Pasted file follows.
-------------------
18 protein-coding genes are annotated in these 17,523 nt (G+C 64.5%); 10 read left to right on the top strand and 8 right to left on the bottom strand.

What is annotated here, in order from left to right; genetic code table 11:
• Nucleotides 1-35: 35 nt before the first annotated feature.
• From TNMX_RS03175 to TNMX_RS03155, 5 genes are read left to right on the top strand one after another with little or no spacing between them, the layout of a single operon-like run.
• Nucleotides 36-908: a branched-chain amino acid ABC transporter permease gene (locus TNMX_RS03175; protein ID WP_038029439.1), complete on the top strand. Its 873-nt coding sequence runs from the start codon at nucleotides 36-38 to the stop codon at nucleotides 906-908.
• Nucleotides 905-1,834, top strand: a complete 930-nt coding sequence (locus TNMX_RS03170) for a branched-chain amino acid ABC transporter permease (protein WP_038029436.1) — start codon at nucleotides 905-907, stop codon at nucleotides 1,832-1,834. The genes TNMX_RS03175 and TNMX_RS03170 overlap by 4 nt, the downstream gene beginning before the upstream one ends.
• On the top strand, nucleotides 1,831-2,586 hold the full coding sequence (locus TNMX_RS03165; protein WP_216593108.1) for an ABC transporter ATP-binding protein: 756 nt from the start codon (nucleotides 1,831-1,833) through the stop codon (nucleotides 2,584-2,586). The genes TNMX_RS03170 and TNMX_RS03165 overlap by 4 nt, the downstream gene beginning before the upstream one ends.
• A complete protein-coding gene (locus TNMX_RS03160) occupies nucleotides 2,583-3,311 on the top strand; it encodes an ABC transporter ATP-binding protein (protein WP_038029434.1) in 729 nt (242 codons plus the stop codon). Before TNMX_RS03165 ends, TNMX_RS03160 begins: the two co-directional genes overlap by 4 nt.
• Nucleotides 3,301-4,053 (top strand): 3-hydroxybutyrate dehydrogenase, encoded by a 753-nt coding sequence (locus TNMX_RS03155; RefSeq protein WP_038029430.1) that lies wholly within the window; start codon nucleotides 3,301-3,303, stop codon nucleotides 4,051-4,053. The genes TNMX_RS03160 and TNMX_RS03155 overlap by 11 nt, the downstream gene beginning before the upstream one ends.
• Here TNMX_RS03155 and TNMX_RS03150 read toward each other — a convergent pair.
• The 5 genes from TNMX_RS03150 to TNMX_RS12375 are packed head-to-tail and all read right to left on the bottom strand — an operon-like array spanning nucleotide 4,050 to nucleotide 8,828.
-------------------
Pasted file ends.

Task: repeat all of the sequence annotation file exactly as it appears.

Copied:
18 protein-coding genes are annotated in these 17,523 nt (G+C 64.5%); 10 read left to right on the top strand and 8 right to left on the bottom strand.

What is annotated here, in order from left to right; genetic code table 11:
• Nucleotides 1-35: 35 nt before the first annotated feature.
• From TNMX_RS03175 to TNMX_RS03155, 5 genes are read left to right on the top strand one after another with little or no spacing between them, the layout of a single operon-like run.
• Nucleotides 36-908: a branched-chain amino acid ABC transporter permease gene (locus TNMX_RS03175; protein ID WP_038029439.1), complete on the top strand. Its 873-nt coding sequence runs from the start codon at nucleotides 36-38 to the stop codon at nucleotides 906-908.
• Nucleotides 905-1,834, top strand: a complete 930-nt coding sequence (locus TNMX_RS03170) for a branched-chain amino acid ABC transporter permease (protein WP_038029436.1) — start codon at nucleotides 905-907, stop codon at nucleotides 1,832-1,834. The genes TNMX_RS03175 and TNMX_RS03170 overlap by 4 nt, the downstream gene beginning before the upstream one ends.
• On the top strand, nucleotides 1,831-2,586 hold the full coding sequence (locus TNMX_RS03165; protein WP_216593108.1) for an ABC transporter ATP-binding protein: 756 nt from the start codon (nucleotides 1,831-1,833) through the stop codon (nucleotides 2,584-2,586). The genes TNMX_RS03170 and TNMX_RS03165 overlap by 4 nt, the downstream gene beginning before the upstream one ends.
• A complete protein-coding gene (locus TNMX_RS03160) occupies nucleotides 2,583-3,311 on the top strand; it encodes an ABC transporter ATP-binding protein (protein WP_038029434.1) in 729 nt (242 codons plus the stop codon). Before TNMX_RS03165 ends, TNMX_RS03160 begins: the two co-directional genes overlap by 4 nt.
• Nucleotides 3,301-4,053 (top strand): 3-hydroxybutyrate dehydrogenase, encoded by a 753-nt coding sequence (locus TNMX_RS03155; RefSeq protein WP_038029430.1) that lies wholly within the window; start codon nucleotides 3,301-3,303, stop codon nucleotides 4,051-4,053. The genes TNMX_RS03160 and TNMX_RS03155 overlap by 11 nt, the downstream gene beginning before the upstream one ends.
• Here TNMX_RS03155 and TNMX_RS03150 read toward each other — a convergent pair.
• The 5 genes from TNMX_RS03150 to TNMX_RS12375 are packed head-to-tail and all read right to left on the bottom strand — an operon-like array spanning nucleotide 4,050 to nucleotide 8,828.